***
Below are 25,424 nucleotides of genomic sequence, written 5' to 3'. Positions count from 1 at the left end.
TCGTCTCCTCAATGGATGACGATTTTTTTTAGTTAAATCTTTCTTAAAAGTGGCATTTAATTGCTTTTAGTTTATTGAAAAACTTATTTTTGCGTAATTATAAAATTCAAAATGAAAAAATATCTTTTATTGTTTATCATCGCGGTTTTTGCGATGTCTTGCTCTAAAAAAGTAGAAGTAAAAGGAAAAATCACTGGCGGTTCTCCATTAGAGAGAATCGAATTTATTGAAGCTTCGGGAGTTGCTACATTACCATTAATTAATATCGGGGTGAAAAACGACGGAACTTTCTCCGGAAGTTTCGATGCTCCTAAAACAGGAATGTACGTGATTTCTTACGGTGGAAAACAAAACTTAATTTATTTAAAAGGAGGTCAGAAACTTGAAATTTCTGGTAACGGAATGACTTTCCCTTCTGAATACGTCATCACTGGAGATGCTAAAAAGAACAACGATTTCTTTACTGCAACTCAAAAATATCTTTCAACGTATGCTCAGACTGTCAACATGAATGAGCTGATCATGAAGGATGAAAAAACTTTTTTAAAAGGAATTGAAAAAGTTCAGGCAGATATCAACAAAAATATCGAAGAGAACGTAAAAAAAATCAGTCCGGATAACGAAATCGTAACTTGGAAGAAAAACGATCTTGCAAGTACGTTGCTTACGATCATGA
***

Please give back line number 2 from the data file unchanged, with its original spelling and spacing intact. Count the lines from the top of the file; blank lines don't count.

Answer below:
TCGTCTCCTCAATGGATGACGATTTTTTTTAGTTAAATCTTTCTTAAAAGTGGCATTTAATTGCTTTTAGTTTATTGAAAAACTTATTTTTGCGTAATTATAAAATTCAAAATGAAAAAATATCTTTTATTGTTTATCATCGCGGTTTTTGCGATGTCTTGCTCTAAAAAAGTAGAAGTAAAAGGAAAAATCACTGGCGGTTCTCCATTAGAGAGAATCGAATTTATTGAAGCTTCGGGAGTTGCTACATTACCATTAATTAATATCGGGGTGAAAAACGACGGAACTTTCTCCGGAAGTTTCGATGCTCCTAAAACAGGAATGTACGTGATTTCTTACGGTGGAAAACAAAACTTAATTTATTTAAAAGGAGGTCAGAAACTTGAAATTTCTGGTAACGGAATGACTTTCCCTTCTGAATACGTCATCACTGGAGATGCTAAAAAGAACAACGATTTCTTTACTGCAACTCAAAAATATCTTTCAACGTATGCTCAGACTGTCAACATGAATGAGCTGATCATGAAGGATGAAAAAACTTTTTTAAAAGGAATTGAAAAAGTTCAGGCAGATATCAACAAAAATATCGAAGAGAACGTAAAAAAAATCAGTCCGGATAACGAAATCGTAACTTGGAAGAAAAACGATCTTGCAAGTACGTTGCTTACGATCATGA